This post is a follow-up to a seminar I recently presented to our Loyola web editors. The goal of that presentation and this post is to look at practical, basic ways to look at how you are engaging your visitors and the success of your marketing strategies using Google Analytics as a tool.

Taking a pulse vs. looking in their eyes

Don’t hide behind your numbers. Talk to the people that use your website and receive your emails. Ask someone if they had trouble finding something on your website. Do they feel like they get too many emails from you? Did they like that success story you posted about them, or did they not even realize it existed? The content you put on your website, in your email, or on facebook should strengthen the relationship you have with your audience. Web metrics is like taking a pulse, but looking in someone’s eyes and hearing their feedback is paramount.

Overview Report

If you would like monthly overview reports for your website, submit a web request and select “Strategy” as the job type. Make sure to include the URL to your Loyola site in your request (ex. and the email you’d like it to go to.

Some Terminology Clarification

Below are some terms that I often get questions about.

Unique Visitor – Person who may have come to your website multiple times, but is counted once. If a person uses more than one machine, more than one browser, or clears their cookies, they will be counted as multiple unique visitors.

Visits – An interaction with your website that lasts 30 minutes or less. This could involve multiple events and pageviews in a single session.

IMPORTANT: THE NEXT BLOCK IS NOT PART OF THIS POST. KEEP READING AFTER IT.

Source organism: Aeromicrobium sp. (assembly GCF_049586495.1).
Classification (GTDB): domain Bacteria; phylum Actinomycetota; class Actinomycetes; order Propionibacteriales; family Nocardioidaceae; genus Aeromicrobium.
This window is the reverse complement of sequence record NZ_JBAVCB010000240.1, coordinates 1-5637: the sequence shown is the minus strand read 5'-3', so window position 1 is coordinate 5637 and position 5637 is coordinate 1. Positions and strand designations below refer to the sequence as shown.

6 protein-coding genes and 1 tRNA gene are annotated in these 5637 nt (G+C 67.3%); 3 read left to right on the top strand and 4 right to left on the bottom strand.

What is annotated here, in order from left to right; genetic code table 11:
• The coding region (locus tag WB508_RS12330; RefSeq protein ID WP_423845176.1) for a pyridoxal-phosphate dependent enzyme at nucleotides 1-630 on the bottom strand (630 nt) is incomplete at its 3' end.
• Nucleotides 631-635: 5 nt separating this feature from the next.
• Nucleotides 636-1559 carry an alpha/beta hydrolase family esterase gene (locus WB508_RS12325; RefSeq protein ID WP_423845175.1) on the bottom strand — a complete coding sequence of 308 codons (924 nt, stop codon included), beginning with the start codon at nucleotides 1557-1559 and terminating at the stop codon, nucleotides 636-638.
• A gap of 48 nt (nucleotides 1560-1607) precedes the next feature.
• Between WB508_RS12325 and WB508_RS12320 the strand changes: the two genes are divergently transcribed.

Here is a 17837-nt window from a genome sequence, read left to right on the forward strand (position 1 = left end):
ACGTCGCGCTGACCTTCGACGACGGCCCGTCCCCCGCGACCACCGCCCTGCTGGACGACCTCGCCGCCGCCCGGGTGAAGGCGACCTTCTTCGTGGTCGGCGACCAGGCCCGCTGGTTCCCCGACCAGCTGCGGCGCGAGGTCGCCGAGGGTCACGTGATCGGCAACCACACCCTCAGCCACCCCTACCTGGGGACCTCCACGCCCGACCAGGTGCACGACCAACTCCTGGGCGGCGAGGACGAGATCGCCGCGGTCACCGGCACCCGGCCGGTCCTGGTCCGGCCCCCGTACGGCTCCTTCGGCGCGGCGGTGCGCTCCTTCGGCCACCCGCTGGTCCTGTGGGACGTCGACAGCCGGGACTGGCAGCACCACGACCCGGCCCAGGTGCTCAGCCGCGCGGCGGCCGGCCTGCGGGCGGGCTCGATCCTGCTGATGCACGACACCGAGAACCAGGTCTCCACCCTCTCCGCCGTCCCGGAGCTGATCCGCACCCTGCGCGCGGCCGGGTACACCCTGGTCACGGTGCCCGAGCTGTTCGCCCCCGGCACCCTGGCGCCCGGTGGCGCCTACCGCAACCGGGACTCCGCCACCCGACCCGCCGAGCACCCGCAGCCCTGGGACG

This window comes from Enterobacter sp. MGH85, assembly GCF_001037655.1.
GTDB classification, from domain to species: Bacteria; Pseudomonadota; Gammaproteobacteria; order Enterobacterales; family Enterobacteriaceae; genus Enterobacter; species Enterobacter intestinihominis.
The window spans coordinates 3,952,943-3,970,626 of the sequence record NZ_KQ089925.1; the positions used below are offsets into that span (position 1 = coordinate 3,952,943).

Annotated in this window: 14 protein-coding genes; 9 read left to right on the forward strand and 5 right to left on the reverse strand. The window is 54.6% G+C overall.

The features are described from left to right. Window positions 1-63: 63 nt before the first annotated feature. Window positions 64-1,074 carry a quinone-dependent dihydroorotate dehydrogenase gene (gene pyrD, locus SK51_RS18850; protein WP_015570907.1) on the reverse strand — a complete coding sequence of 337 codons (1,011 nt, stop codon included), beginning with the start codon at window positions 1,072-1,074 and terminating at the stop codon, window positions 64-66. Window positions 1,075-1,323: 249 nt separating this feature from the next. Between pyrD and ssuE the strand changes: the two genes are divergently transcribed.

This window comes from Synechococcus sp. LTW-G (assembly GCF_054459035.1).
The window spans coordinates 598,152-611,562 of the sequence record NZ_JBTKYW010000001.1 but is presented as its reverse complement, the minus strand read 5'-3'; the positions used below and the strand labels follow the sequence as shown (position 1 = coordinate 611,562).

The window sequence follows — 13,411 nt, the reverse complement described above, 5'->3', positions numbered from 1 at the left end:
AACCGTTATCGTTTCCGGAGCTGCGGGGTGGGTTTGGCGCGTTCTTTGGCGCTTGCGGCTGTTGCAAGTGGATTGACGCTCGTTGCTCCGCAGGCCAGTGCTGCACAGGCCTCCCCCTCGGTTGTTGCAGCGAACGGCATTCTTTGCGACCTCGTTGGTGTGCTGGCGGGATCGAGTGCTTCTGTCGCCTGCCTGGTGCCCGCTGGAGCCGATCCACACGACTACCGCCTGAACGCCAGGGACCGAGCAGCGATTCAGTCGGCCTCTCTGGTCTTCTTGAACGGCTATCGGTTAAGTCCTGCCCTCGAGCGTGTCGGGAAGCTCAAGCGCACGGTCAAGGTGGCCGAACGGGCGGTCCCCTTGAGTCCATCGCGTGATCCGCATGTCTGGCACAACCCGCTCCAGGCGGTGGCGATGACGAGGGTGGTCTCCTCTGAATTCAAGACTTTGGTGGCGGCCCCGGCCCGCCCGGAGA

Unique Pageviews – Individual pages viewed by a unique visitor during a single session. If it’s viewed twice in the same user session, it’ll count as 1.

Traffic types
Organic (unpaid search),
Referral (link from another source),
Direct (url typed in directly, bookmarked or untagged links in emails)

Campaigns – Special variables that you can use in your links to track performance.

Bounce Rate – The percentage of single-page visits (i.e. visits in which the person left your site from the entrance page).

Scenario 1 – You want to fill a boat with alumni (Demographics & Unique Pageviews)

Last Saturday Alumni Relations filled the Cherry Blossom in D.C. with Loyola Alumni. The purpose was to celebrate our centennial and gather Loyola friends together.

Promotion: physical mail, emails, and Facebook were used to promote the event

Analytics: Looking at unique pageviews told us how many people came to our registration page and also how many people looked at the attendee list. Looking at demographic numbers told us which cities were getting our message and responding by visiting the site.

Takeaway: We met our goal and filled the boat, having a great time in the process. Now we can use the ratio of visitors to our registration page vs. registrants to get a feel for how future event promotions are doing as they are happening.

Scenario 2 – Telling a story (Engagement)

Recently the Loyola Magazine website promoted this article about Professor Fak and it included both the professional side of a distinguished professor’s ties to Asia and lighter side about ping pong. A comment on the post shows that it connected with someone, and the Analytics shows us it engaged our readers.

Promotion: slider promo on the Loyola homepage